Young teachers are precipitating a leadership crisis in schools by shunning promotion to "get a life", headteachers said yesterday. A reluctance to take on management responsibilities will lead to a dearth of headteachers in state schools over the next decade, according to the Secondary Heads Association (SHA).
Anne Welsh, new president of the SHA and head of George Stephenson High School, a comprehensive in Killingworth, North Tyneside, said: "It is increasingly difficult to persuade young teachers to take on the responsibility of middle management roles. Most of us in leadership posts are in our late forties or fifties and within 10 years of retirement.''
She said the reluctance of today's generation to take on head-of-department jobs would ultimately lead to a serious shortage of headteachers. "Young people are saying quite clearly, 'we want a life, we don't want to work the amount of hours that you have always worked'. I advertised for a head of religious education and didn't get a single applicant so I don't have a head of RE.''
Heads believe one reason for the reluctance to take top jobs is the Government's attempt to persuade good teachers to stay in the classroom by offering them higher pay. A head of department may only earn £1,000 a year more than a teacher who refuses to take on extra responsibilities. Another is the high workload and increasingly bureaucratic nature of senior teaching posts.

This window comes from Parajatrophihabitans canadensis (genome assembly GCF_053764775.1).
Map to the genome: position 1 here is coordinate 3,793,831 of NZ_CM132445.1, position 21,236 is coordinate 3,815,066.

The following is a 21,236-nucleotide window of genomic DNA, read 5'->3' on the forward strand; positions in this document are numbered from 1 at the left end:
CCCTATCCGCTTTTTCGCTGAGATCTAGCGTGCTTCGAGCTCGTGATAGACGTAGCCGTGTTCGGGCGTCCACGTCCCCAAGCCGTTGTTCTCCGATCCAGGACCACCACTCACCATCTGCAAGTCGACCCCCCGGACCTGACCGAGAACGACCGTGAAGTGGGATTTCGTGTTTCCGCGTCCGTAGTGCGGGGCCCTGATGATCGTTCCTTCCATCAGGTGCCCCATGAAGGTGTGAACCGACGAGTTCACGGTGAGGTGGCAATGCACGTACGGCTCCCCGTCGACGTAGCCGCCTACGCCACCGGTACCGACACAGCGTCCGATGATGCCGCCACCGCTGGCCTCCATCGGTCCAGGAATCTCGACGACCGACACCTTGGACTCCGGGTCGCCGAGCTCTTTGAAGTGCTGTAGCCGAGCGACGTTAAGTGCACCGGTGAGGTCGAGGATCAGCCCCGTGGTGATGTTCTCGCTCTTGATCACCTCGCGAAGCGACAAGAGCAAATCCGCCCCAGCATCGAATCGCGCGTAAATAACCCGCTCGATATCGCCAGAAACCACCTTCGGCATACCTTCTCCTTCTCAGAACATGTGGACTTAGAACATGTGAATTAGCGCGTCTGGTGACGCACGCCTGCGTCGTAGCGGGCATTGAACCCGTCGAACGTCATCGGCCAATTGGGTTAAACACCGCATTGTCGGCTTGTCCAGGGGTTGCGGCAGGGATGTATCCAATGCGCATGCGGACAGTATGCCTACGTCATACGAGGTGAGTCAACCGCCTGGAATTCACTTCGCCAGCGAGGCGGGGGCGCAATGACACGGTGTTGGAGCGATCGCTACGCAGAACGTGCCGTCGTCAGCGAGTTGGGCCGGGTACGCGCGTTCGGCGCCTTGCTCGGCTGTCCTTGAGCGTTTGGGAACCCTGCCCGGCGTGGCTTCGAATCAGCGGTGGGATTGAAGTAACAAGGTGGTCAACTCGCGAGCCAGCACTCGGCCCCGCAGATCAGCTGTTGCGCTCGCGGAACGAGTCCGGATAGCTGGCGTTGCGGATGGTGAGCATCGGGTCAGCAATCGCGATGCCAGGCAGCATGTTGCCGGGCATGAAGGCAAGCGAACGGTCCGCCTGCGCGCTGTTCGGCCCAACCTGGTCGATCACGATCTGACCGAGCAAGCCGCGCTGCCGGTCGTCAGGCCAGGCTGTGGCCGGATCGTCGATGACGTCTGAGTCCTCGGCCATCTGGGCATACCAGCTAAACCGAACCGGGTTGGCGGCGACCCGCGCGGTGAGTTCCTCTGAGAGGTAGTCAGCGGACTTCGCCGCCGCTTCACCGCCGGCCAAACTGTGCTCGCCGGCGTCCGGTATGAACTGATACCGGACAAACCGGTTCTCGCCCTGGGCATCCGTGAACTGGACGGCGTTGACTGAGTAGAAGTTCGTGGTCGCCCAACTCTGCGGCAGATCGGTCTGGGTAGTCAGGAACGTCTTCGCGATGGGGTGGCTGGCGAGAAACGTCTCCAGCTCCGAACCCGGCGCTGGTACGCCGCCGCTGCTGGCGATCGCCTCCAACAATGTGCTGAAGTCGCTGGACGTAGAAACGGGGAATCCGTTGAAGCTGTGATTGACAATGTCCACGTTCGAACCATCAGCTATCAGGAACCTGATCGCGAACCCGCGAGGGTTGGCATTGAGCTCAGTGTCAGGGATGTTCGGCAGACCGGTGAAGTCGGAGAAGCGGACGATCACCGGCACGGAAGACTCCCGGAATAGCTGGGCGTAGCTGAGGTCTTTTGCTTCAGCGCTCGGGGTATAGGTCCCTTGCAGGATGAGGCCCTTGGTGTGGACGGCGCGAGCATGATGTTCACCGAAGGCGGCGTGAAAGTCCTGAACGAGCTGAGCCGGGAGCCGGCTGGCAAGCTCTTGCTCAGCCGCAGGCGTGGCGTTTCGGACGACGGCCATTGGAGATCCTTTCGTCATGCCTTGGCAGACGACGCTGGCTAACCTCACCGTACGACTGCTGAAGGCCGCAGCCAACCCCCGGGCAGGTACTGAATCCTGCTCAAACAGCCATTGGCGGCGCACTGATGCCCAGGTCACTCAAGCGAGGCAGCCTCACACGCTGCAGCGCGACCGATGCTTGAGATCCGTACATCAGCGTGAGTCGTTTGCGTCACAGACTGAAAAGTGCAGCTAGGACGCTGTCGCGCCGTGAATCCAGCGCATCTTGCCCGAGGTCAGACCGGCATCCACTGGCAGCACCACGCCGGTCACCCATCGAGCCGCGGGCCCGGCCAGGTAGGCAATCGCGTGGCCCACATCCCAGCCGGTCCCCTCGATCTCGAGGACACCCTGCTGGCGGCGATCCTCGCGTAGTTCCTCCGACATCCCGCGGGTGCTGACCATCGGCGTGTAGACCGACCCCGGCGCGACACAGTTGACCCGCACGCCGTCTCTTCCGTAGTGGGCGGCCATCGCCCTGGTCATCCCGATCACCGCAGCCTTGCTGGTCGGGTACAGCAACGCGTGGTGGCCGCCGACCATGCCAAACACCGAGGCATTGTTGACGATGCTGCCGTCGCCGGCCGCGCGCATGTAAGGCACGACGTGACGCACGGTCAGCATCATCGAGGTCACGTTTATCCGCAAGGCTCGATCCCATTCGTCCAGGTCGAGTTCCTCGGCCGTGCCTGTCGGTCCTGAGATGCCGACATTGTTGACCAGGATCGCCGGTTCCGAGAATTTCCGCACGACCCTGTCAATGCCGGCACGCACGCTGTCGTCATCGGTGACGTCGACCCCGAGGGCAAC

Mrs Welsh said that she had been forced to use extra money from the school budget this year to hire administrative staff to advise senior teachers how to bid for the 35 pockets of funding available to schools because of new government initiatives. "It is taking up time filling in forms which could usefully be used improving schools," she said.
John Dunford, general secretary of the SHA, also warned that schools would have to increase class sizes and cut subject options at GCSE and A-level to fund the new agreement to cut teachers' workload. Schools will be expected to transfer 24 administrative tasks, such as collecting dinner money and chasing up truants,from teachers to classroom assistants.
"One of the consequences of implementing the agreement will be that other parts of schools' budgets will have to be cut back," he said. "That is an almost impossible situation for many schools that have already had to make major cuts."
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